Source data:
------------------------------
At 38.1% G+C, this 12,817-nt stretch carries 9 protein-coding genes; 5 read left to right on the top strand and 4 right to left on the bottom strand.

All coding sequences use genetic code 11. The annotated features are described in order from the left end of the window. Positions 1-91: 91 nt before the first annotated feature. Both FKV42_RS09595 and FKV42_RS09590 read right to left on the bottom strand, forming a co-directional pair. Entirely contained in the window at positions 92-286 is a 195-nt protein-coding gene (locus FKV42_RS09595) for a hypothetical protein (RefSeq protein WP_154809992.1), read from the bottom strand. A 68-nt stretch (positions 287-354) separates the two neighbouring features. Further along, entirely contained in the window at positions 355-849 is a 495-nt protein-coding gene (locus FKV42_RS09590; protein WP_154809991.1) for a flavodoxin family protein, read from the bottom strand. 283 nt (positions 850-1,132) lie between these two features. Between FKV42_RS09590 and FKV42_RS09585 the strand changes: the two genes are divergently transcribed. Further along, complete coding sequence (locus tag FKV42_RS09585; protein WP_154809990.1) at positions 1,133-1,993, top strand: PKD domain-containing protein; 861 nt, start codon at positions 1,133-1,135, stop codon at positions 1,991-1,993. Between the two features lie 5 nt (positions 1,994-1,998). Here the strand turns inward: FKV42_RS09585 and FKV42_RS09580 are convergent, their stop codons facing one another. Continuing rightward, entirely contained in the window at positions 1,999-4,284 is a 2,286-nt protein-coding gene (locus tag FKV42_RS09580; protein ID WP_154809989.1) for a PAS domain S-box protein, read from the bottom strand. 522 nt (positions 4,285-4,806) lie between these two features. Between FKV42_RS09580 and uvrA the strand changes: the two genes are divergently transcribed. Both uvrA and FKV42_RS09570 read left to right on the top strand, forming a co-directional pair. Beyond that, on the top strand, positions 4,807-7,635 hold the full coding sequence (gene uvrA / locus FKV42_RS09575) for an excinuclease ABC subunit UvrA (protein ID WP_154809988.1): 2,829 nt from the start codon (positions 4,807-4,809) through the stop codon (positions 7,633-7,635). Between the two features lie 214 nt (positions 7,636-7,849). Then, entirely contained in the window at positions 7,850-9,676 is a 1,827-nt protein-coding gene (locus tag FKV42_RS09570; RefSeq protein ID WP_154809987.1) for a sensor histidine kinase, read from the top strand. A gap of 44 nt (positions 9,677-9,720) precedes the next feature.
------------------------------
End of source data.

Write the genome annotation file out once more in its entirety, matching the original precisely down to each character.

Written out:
At 38.1% G+C, this 12,817-nt stretch carries 9 protein-coding genes; 5 read left to right on the top strand and 4 right to left on the bottom strand.

All coding sequences use genetic code 11. The annotated features are described in order from the left end of the window. Positions 1-91: 91 nt before the first annotated feature. Both FKV42_RS09595 and FKV42_RS09590 read right to left on the bottom strand, forming a co-directional pair. Entirely contained in the window at positions 92-286 is a 195-nt protein-coding gene (locus FKV42_RS09595) for a hypothetical protein (RefSeq protein WP_154809992.1), read from the bottom strand. A 68-nt stretch (positions 287-354) separates the two neighbouring features. Further along, entirely contained in the window at positions 355-849 is a 495-nt protein-coding gene (locus FKV42_RS09590; protein WP_154809991.1) for a flavodoxin family protein, read from the bottom strand. 283 nt (positions 850-1,132) lie between these two features. Between FKV42_RS09590 and FKV42_RS09585 the strand changes: the two genes are divergently transcribed. Further along, complete coding sequence (locus tag FKV42_RS09585; protein WP_154809990.1) at positions 1,133-1,993, top strand: PKD domain-containing protein; 861 nt, start codon at positions 1,133-1,135, stop codon at positions 1,991-1,993. Between the two features lie 5 nt (positions 1,994-1,998). Here the strand turns inward: FKV42_RS09585 and FKV42_RS09580 are convergent, their stop codons facing one another. Continuing rightward, entirely contained in the window at positions 1,999-4,284 is a 2,286-nt protein-coding gene (locus tag FKV42_RS09580; protein ID WP_154809989.1) for a PAS domain S-box protein, read from the bottom strand. 522 nt (positions 4,285-4,806) lie between these two features. Between FKV42_RS09580 and uvrA the strand changes: the two genes are divergently transcribed. Both uvrA and FKV42_RS09570 read left to right on the top strand, forming a co-directional pair. Beyond that, on the top strand, positions 4,807-7,635 hold the full coding sequence (gene uvrA / locus FKV42_RS09575) for an excinuclease ABC subunit UvrA (protein ID WP_154809988.1): 2,829 nt from the start codon (positions 4,807-4,809) through the stop codon (positions 7,633-7,635). Between the two features lie 214 nt (positions 7,636-7,849). Then, entirely contained in the window at positions 7,850-9,676 is a 1,827-nt protein-coding gene (locus tag FKV42_RS09570; RefSeq protein ID WP_154809987.1) for a sensor histidine kinase, read from the top strand. A gap of 44 nt (positions 9,677-9,720) precedes the next feature.